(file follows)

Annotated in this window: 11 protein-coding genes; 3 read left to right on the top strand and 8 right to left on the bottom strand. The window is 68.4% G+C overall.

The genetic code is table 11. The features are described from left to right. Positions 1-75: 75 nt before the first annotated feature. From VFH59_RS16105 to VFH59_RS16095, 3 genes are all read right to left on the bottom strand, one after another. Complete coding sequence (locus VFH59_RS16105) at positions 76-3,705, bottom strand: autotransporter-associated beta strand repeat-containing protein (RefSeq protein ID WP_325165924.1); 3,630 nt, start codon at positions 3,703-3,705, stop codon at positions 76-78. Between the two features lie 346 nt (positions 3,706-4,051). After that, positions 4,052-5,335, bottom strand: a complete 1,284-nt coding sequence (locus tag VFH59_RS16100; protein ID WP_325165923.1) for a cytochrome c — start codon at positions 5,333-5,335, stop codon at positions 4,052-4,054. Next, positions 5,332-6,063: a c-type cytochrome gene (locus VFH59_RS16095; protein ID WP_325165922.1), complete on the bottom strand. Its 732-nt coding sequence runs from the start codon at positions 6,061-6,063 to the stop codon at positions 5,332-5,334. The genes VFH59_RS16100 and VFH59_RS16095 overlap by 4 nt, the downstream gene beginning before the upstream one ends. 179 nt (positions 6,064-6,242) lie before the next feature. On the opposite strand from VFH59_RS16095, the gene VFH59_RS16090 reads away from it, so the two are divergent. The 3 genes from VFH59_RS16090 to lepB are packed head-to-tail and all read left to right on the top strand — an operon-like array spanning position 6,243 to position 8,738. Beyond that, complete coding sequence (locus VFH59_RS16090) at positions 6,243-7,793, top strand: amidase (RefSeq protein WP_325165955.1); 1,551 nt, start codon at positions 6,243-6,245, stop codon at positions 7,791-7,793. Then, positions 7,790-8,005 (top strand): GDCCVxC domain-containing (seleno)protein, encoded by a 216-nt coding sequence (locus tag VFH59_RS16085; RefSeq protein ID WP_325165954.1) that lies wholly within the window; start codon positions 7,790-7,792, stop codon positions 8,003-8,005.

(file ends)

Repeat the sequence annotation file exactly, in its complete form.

Annotated in this window: 11 protein-coding genes; 3 read left to right on the top strand and 8 right to left on the bottom strand. The window is 68.4% G+C overall.

The genetic code is table 11. The features are described from left to right. Positions 1-75: 75 nt before the first annotated feature. From VFH59_RS16105 to VFH59_RS16095, 3 genes are all read right to left on the bottom strand, one after another. Complete coding sequence (locus VFH59_RS16105) at positions 76-3,705, bottom strand: autotransporter-associated beta strand repeat-containing protein (RefSeq protein ID WP_325165924.1); 3,630 nt, start codon at positions 3,703-3,705, stop codon at positions 76-78. Between the two features lie 346 nt (positions 3,706-4,051). After that, positions 4,052-5,335, bottom strand: a complete 1,284-nt coding sequence (locus tag VFH59_RS16100; protein ID WP_325165923.1) for a cytochrome c — start codon at positions 5,333-5,335, stop codon at positions 4,052-4,054. Next, positions 5,332-6,063: a c-type cytochrome gene (locus VFH59_RS16095; protein ID WP_325165922.1), complete on the bottom strand. Its 732-nt coding sequence runs from the start codon at positions 6,061-6,063 to the stop codon at positions 5,332-5,334. The genes VFH59_RS16100 and VFH59_RS16095 overlap by 4 nt, the downstream gene beginning before the upstream one ends. 179 nt (positions 6,064-6,242) lie before the next feature. On the opposite strand from VFH59_RS16095, the gene VFH59_RS16090 reads away from it, so the two are divergent. The 3 genes from VFH59_RS16090 to lepB are packed head-to-tail and all read left to right on the top strand — an operon-like array spanning position 6,243 to position 8,738. Beyond that, complete coding sequence (locus VFH59_RS16090) at positions 6,243-7,793, top strand: amidase (RefSeq protein WP_325165955.1); 1,551 nt, start codon at positions 6,243-6,245, stop codon at positions 7,791-7,793. Then, positions 7,790-8,005 (top strand): GDCCVxC domain-containing (seleno)protein, encoded by a 216-nt coding sequence (locus tag VFH59_RS16085; RefSeq protein ID WP_325165954.1) that lies wholly within the window; start codon positions 7,790-7,792, stop codon positions 8,003-8,005.